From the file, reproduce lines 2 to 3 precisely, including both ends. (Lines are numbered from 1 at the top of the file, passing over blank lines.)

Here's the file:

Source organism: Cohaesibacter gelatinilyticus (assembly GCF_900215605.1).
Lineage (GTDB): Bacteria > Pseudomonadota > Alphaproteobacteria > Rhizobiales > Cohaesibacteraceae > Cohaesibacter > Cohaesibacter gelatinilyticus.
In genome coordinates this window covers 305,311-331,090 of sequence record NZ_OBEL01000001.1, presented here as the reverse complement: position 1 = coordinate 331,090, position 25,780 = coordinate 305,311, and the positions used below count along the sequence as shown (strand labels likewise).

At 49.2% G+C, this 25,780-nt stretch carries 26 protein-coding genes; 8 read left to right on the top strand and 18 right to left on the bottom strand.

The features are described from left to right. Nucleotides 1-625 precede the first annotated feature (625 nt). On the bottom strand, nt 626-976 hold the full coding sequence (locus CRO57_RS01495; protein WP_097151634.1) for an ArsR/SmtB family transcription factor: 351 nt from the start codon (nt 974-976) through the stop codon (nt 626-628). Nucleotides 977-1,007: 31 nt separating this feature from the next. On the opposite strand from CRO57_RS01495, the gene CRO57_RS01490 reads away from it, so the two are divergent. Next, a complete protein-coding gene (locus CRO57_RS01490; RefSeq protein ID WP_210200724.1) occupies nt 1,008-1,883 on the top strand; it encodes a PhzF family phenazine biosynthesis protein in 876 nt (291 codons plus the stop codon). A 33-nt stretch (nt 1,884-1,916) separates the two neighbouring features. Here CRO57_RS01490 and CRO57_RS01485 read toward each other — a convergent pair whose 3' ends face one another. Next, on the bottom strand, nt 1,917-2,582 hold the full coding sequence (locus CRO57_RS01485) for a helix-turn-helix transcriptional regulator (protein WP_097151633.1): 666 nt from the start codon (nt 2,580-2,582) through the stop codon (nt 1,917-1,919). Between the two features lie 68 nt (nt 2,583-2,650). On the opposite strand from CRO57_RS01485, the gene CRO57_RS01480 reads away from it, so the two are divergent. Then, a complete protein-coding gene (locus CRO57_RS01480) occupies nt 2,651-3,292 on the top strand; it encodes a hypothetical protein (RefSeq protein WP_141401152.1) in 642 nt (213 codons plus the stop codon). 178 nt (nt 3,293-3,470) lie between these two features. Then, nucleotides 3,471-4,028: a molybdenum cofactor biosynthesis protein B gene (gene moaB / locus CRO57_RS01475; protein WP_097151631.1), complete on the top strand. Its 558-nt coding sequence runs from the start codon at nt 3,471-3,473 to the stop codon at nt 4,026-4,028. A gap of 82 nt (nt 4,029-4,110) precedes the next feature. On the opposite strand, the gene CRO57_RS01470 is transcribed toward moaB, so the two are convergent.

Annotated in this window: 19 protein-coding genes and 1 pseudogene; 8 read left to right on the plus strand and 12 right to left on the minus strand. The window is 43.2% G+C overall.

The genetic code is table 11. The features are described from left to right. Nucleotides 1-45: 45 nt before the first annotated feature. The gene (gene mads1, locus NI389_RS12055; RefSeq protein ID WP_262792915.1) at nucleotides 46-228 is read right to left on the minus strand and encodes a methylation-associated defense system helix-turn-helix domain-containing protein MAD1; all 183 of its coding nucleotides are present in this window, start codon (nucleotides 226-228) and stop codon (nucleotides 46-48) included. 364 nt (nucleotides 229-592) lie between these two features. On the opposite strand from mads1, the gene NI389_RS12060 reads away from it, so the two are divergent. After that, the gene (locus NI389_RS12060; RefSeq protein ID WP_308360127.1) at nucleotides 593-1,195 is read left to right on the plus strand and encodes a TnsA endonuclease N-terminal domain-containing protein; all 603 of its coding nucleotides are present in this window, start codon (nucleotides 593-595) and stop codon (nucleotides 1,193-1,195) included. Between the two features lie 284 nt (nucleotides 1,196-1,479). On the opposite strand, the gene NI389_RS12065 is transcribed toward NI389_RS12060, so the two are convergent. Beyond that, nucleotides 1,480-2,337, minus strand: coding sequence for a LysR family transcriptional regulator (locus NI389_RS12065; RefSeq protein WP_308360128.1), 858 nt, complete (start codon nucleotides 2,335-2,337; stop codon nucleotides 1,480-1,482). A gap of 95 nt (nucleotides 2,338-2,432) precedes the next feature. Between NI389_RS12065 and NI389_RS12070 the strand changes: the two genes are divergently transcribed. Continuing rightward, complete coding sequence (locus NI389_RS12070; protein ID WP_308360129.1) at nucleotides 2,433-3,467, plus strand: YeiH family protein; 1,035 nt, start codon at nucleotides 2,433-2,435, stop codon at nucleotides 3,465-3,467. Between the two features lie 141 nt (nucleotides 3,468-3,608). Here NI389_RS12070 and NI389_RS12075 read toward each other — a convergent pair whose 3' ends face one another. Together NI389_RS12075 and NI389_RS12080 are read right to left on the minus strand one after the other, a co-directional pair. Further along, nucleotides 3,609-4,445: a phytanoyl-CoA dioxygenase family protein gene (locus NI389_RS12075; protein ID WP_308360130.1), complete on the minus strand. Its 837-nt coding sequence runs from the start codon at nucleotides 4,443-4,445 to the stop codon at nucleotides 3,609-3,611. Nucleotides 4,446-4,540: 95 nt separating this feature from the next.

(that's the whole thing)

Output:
Lineage (GTDB): Bacteria > Pseudomonadota > Alphaproteobacteria > Rhizobiales > Cohaesibacteraceae > Cohaesibacter > Cohaesibacter gelatinilyticus.
In genome coordinates this window covers 305,311-331,090 of sequence record NZ_OBEL01000001.1, presented here as the reverse complement: position 1 = coordinate 331,090, position 25,780 = coordinate 305,311, and the positions used below count along the sequence as shown (strand labels likewise).